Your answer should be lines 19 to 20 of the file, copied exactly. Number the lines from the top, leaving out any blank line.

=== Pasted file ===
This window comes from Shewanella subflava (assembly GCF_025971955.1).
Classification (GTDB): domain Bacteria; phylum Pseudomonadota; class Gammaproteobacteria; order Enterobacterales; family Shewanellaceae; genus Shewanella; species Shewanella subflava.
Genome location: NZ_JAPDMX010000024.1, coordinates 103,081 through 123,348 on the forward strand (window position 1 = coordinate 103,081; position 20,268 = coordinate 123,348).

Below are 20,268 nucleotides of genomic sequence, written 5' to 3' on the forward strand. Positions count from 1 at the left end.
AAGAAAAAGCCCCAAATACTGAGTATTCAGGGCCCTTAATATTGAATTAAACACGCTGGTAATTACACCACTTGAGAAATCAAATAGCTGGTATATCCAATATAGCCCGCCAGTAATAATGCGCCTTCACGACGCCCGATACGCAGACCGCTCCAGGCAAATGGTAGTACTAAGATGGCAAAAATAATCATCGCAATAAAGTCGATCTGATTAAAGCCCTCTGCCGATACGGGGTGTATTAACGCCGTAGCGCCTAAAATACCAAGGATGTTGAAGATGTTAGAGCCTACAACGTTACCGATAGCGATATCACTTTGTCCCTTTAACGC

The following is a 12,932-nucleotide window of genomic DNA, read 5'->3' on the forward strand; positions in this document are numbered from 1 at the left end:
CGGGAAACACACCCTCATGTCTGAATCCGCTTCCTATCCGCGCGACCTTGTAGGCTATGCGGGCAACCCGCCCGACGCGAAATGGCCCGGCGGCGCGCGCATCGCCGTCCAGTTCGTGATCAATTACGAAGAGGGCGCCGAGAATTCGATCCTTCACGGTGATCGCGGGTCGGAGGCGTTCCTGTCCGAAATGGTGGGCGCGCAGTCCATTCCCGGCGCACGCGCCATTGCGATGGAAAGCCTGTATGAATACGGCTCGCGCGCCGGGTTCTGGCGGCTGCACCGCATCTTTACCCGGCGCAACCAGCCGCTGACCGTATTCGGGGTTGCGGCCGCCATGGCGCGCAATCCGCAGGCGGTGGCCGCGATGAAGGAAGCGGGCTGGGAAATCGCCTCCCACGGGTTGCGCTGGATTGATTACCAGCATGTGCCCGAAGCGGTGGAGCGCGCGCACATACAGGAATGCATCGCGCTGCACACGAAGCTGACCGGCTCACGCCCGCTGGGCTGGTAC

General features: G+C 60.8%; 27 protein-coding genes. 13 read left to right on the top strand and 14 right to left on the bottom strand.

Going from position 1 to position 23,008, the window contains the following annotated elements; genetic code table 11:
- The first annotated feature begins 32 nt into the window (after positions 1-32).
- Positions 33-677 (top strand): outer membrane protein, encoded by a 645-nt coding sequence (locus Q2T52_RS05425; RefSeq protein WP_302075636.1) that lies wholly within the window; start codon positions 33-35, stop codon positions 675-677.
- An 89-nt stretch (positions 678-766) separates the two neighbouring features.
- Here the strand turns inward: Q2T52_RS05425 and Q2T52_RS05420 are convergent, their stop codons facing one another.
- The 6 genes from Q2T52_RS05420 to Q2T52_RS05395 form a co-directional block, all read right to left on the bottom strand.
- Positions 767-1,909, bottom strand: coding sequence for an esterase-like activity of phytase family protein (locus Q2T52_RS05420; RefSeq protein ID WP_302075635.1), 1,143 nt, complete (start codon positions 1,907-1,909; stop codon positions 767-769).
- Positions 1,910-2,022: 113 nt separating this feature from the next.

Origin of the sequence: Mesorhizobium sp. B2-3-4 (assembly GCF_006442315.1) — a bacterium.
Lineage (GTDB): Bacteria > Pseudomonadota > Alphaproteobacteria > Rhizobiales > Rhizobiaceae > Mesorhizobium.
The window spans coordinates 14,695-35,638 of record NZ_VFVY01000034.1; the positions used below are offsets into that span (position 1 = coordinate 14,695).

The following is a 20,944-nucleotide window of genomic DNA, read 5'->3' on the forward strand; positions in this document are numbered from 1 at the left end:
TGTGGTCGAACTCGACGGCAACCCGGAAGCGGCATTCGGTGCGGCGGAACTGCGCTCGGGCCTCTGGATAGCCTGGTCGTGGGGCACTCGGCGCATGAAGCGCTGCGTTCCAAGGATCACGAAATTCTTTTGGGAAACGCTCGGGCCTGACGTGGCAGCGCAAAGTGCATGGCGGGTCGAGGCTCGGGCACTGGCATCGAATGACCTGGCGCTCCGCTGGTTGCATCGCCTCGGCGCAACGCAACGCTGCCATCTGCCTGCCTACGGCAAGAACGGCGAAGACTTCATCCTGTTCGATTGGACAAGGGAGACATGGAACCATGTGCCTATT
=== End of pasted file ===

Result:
The window spans coordinates 14,695-35,638 of record NZ_VFVY01000034.1; the positions used below are offsets into that span (position 1 = coordinate 14,695).

The following is a 20,944-nucleotide window of genomic DNA, read 5'->3' on the forward strand; positions in this document are numbered from 1 at the left end: